cnn: President swings through California
STOCKTON, California (AP) -- It was a most awkward campaign tour: President Bush first ignored the would-be Republican governor he came to help, and then embraced Bill Simon -- corporate fraud verdict and all -- as a "proven businessman."
Bush called Simon "the breath of fresh air" that California needs after the Democratic administration of Gov. Gray Davis.
The president's fund-raising tour of California on Friday, one the White House once considered canceling, played out against a background of Bush's get-tough message on corporate crime.
Barely one month ago, Bush and his political team were blind-sided by the $78 million judgment that a civil jury returned against the investment firm that Simon controls with his brother.
The White House hemmed and hawed about skipping this tour but went ahead with the weekend schedule -- one lunch, one reception and one breakfast with Simon -- rather than upset the prominent California
Republican donors Bush will need for his own re-election bid in 2004.
The ambivalence showed on Friday.
Arriving in Stockton, Bush gave Simon the most perfunctory of handshakes in a receiving line and then, leaving him at the airport, never uttered the name Simon to the cheering, stomping crowd at a nearby public rally.
Bush did promote congressional candidates Richard Pombo and Doug Ose from the Stockton stage and, to a riser packed with news cameras, delivered his standard stump-speech lines against corporate criminals who cook the books.
It was a different scene about an hour later at the private luncheon benefiting Simon's campaign against Davis, the Democrat incumbent.
"I'm so proud to be here to embrace his candidacy," Bush enthused, calling Simon the right man to keep an eye on the state budget.
"It's your money. And you better have somebody who understands that," Bush told donors.
"Bill Simon is a proven businessman who can get that done."
The president said nothing about corporate responsibility, which has been a reliable component of his speeches for almost two months.
Davis, the Democratic governor who has been seen as a potential presidential contender in 2004 though he said this week he has no plans to run, did his best to make both Bush and Simon uncomfortable. Davis staged a signing ceremony in Orange County, site of the president's evening appearance with Simon, to enact three bills stiffening state accounting laws and increasing prison terms for corporate fraud.
Simon was not named in the lawsuit and says he thinks the verdict, which is being appealed, will be overturned. Bush says he accepts Simon's word.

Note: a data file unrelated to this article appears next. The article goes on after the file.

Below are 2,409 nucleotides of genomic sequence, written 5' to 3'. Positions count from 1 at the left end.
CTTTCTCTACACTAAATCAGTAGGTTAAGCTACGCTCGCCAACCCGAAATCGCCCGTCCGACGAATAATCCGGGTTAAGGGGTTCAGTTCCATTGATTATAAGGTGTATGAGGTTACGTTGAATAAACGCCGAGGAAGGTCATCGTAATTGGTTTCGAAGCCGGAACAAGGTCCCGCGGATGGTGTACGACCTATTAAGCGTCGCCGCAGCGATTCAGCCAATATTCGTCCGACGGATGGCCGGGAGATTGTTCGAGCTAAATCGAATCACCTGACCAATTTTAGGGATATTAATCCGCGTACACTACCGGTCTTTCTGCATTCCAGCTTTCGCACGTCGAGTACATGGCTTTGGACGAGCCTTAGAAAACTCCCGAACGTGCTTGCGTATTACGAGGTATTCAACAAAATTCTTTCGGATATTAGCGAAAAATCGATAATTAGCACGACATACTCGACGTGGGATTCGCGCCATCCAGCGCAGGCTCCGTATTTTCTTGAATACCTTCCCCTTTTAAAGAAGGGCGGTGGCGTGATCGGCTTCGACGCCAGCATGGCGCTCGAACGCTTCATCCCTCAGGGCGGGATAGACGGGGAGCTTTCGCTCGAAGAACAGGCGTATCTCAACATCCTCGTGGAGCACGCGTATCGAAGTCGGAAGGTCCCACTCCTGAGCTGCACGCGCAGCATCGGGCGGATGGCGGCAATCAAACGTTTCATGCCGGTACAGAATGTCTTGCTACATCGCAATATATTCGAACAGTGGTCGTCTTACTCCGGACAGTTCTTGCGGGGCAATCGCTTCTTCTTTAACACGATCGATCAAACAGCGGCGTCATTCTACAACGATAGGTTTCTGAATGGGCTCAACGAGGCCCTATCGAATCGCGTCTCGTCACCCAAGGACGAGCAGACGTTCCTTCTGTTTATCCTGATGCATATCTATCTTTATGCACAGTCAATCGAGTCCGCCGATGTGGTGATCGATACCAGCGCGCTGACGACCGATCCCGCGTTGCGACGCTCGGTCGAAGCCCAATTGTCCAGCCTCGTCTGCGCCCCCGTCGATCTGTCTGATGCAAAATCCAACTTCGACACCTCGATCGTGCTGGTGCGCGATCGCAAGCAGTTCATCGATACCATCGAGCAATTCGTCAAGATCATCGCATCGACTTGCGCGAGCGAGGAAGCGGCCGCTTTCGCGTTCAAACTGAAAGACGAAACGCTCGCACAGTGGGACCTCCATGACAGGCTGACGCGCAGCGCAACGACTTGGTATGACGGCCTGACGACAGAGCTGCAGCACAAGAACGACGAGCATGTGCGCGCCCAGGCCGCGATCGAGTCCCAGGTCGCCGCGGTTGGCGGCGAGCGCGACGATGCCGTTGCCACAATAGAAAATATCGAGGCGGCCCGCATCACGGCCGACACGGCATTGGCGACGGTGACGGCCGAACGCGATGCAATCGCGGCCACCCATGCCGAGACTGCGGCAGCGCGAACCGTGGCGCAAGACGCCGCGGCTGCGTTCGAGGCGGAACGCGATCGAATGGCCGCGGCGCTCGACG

Nonetheless, White House organizers designed Friday's schedule so that the president appeared at Simon's side only in such private fund-raisers, with footage belatedly made available to TV networks
as they raced to make evening news deadlines.
As the day began, Karl Rove, Bush's chief political strategist and a hands-on operative who leaves nothing to chance, told reporters he did not know if Simon would attend Bush's two public appearances -- the Stockton rally and a speech to Hispanic leaders in Santa Ana.
Rove also hedged when asked if Bush would have any objection to appearing in any Simon campaign ad.
"We'd have to see what they would propose, if it would be appropriate," the strategist said.
In the end, Simon was nowhere in sight at either event and Rove suggested the president's time in California had as much, if not more to do with Bush's own prospects in 2004 than Simon's in November because of the grass-roots organizing that presidential attention can mobilize.
In the last presidential election, Bush lost California to Democrat Al Gore by 1.3 million votes.
Rove, in his rare appearance in the press cabin of Air Force One, also offered an assessment of the GOP's November chances of retaining control of the House and taking back the Senate:
"I feel good about the House and I think the Senate ... it's going to be one of those great high school basketball games where the outcome is in doubt until the very last second of the game."
Simon, a social conservative, was never Bush's first choice to take on Davis, the incumbent. The White House recruited the more moderate Richard Riordan for the GOP primary, but he lost and Bush, with little other choice, dutifully made a $5 million fund-raising swing for Simon in April.
By the time Bush heads back to Texas Saturday afternoon, he will have netted Simon's campaign another $2.6 million, not quite the $3 million his campaign first predicted.
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